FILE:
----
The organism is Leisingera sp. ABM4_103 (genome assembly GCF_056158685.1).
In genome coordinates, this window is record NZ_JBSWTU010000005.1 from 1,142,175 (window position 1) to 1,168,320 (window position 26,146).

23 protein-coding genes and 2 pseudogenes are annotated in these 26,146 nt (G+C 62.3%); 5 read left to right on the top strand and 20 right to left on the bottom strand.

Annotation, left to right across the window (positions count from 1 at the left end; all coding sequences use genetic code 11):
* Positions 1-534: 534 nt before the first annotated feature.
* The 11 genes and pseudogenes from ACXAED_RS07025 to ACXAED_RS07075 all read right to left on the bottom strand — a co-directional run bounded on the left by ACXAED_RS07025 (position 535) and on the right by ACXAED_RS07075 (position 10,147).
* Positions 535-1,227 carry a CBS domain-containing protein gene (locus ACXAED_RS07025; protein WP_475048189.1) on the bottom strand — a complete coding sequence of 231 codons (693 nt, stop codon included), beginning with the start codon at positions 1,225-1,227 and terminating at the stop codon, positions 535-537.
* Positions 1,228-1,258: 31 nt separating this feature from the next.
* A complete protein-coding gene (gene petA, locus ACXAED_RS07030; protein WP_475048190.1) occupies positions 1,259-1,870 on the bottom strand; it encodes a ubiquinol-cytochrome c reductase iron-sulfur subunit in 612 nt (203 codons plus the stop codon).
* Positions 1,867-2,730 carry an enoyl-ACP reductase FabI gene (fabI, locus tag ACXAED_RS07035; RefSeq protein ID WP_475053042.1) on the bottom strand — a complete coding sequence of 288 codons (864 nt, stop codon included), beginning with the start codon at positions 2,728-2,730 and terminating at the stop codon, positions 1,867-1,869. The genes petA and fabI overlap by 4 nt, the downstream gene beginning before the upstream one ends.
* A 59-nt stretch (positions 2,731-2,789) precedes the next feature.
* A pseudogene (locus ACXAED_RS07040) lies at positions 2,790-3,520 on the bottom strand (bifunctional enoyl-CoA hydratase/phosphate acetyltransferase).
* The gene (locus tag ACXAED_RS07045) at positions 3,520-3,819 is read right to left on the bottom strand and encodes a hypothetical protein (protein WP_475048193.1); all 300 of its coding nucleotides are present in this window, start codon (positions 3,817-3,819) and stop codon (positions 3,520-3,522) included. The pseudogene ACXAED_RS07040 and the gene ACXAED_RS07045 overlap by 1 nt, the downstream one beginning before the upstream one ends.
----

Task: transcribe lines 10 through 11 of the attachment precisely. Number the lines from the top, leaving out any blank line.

* Positions 1,867-2,730 carry an enoyl-ACP reductase FabI gene (fabI, locus tag ACXAED_RS07035; RefSeq protein ID WP_475053042.1) on the bottom strand — a complete coding sequence of 288 codons (864 nt, stop codon included), beginning with the start codon at positions 2,728-2,730 and terminating at the stop codon, positions 1,867-1,869. The genes petA and fabI overlap by 4 nt, the downstream gene beginning before the upstream one ends.
* A 59-nt stretch (positions 2,731-2,789) precedes the next feature.